Microsoft and Sony have made it clear that they want their consoles to be more deeply connected with gamers' lives. One easy way to do this is to hook into the smartphones we already carry in our pockets, and both firms have released companion apps for their consoles. But, as they stand, both apps are more experimental download than gaming necessity.
Allowing players to plug their mobile devices into the console is a smart move from the companies' perspective. Most people are always in easy reach of their smartphone, and there's certainly something appealing for gamers, developers and the console makers about having a gamer-to-console hotline running all day. For example, just as some online games allow players to monitor what's going on even when they're away from their computers, it'd be easy to imagine that console developers would want to make similar tools for their own games.
Sony and Microsoft allow users to control the console by way of a virtual controller, and the apps also let gamers use their mobile devices as a second screen in some cases. On either, you can see video clips of games you've saved, information on what your friends are doing and a rundown of your own personal achievements.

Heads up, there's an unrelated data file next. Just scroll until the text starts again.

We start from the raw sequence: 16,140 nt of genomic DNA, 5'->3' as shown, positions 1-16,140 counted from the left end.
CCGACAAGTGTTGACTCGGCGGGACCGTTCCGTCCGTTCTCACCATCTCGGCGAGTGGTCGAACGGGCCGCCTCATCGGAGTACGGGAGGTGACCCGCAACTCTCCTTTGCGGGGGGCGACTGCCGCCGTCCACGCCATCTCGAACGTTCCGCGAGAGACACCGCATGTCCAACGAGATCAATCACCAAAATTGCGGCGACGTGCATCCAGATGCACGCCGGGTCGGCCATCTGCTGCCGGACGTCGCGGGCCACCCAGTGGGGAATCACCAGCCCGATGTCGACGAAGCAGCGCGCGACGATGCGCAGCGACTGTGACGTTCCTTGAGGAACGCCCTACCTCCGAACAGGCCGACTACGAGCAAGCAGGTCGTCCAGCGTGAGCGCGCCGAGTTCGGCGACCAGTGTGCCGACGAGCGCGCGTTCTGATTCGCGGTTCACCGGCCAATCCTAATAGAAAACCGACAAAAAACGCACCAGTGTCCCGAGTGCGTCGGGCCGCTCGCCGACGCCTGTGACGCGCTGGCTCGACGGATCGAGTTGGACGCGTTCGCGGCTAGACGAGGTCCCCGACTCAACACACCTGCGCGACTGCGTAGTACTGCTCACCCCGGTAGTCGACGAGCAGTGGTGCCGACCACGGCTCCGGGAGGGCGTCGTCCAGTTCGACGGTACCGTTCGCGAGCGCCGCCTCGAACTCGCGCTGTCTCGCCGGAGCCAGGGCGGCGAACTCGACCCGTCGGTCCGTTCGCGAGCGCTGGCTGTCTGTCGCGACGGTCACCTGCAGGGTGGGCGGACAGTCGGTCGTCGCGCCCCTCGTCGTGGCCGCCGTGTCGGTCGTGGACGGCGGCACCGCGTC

Overall, the Xbox team has done more to incorporate the app into the console. For the most part, users who already have the Smart Glass app for the Xbox 360 will see a lot that’s familiar about Smart Glass for the Xbox One. (It is, however, a separate app.) The app displays all the basics of your own profile: your achievements, the apps you've used most recently, and access to any messages left on your account. In a nice touch, users can also pin favorite apps on the console by way of their mobile device and the app will sync it automatically. If you've got your app open while you're playing, you can also choose from recently opened or favorite apps to run alongside your game with the “Snap” feature.
Sony's app is a little slower and a little buggier, but has some features in addition to profile access that may help gamers overlook those flaws. Chief among these is the option to chat over the PlayStation Network — in the Xbox One app, you can send messages, but there's no text chat. So if you want to set up a multiplayer date on your lunch break, that's super-easy to do within the gaming network. Sony also makes it much easier to buy things using its app, making sure you're never more than a couple of clicks away from the store. Purchases get pushed to the console, so they'll be ready to download when you get home.
It's probably worth a mention here that Sony has another approach to the second-screen experience, by way of its handheld device, the Vita. Using the Remote Play feature, gamers can push their big-screen games to their handhelds, potentially ending fights over who gets to use the TV. That apes a main selling point for Nintendo's Wii U — which allows users to play games on its tabletlike controller. That feature leaves gamers free to roam about the cabin, so to speak, even if they can't leave the general vicinity of their consoles.
For now, Sony and Microsoft's console companion apps are both works in progress, offering features that enhance but don't dramatically improve the overall experience of owning a next-generation console. In both cases, however, the apps do one important thing: They open the door for the console to escape the living room.